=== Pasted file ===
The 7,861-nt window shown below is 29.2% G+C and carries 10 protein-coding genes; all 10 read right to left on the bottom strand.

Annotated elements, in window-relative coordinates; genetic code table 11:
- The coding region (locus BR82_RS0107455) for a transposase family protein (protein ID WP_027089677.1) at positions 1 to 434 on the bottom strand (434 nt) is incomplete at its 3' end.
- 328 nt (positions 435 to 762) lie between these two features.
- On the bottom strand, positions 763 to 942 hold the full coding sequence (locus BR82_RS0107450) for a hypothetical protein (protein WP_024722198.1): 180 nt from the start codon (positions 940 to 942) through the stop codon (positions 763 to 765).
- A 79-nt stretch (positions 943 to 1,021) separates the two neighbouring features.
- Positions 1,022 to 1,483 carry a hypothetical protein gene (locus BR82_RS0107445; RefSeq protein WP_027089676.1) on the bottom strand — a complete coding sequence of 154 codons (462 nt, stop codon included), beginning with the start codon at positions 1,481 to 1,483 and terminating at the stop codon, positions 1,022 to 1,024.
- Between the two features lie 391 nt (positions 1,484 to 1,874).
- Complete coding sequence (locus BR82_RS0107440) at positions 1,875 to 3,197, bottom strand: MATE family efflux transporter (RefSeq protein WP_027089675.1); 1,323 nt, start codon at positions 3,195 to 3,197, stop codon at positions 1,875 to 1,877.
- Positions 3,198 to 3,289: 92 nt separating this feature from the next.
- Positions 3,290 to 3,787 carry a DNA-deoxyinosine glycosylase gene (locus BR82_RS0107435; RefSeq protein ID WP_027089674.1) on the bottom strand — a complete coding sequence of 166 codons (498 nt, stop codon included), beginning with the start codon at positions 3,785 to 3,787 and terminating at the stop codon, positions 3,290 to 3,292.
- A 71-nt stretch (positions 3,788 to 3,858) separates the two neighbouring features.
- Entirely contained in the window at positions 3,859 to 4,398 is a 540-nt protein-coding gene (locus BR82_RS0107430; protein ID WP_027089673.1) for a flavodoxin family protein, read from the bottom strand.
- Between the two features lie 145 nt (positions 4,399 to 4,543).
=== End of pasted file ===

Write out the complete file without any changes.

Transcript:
The 7,861-nt window shown below is 29.2% G+C and carries 10 protein-coding genes; all 10 read right to left on the bottom strand.

Annotated elements, in window-relative coordinates; genetic code table 11:
- The coding region (locus BR82_RS0107455) for a transposase family protein (protein ID WP_027089677.1) at positions 1 to 434 on the bottom strand (434 nt) is incomplete at its 3' end.
- 328 nt (positions 435 to 762) lie between these two features.
- On the bottom strand, positions 763 to 942 hold the full coding sequence (locus BR82_RS0107450) for a hypothetical protein (protein WP_024722198.1): 180 nt from the start codon (positions 940 to 942) through the stop codon (positions 763 to 765).
- A 79-nt stretch (positions 943 to 1,021) separates the two neighbouring features.
- Positions 1,022 to 1,483 carry a hypothetical protein gene (locus BR82_RS0107445; RefSeq protein WP_027089676.1) on the bottom strand — a complete coding sequence of 154 codons (462 nt, stop codon included), beginning with the start codon at positions 1,481 to 1,483 and terminating at the stop codon, positions 1,022 to 1,024.
- Between the two features lie 391 nt (positions 1,484 to 1,874).
- Complete coding sequence (locus BR82_RS0107440) at positions 1,875 to 3,197, bottom strand: MATE family efflux transporter (RefSeq protein WP_027089675.1); 1,323 nt, start codon at positions 3,195 to 3,197, stop codon at positions 1,875 to 1,877.
- Positions 3,198 to 3,289: 92 nt separating this feature from the next.
- Positions 3,290 to 3,787 carry a DNA-deoxyinosine glycosylase gene (locus BR82_RS0107435; RefSeq protein ID WP_027089674.1) on the bottom strand — a complete coding sequence of 166 codons (498 nt, stop codon included), beginning with the start codon at positions 3,785 to 3,787 and terminating at the stop codon, positions 3,290 to 3,292.
- A 71-nt stretch (positions 3,788 to 3,858) separates the two neighbouring features.
- Entirely contained in the window at positions 3,859 to 4,398 is a 540-nt protein-coding gene (locus BR82_RS0107430; protein ID WP_027089673.1) for a flavodoxin family protein, read from the bottom strand.
- Between the two features lie 145 nt (positions 4,399 to 4,543).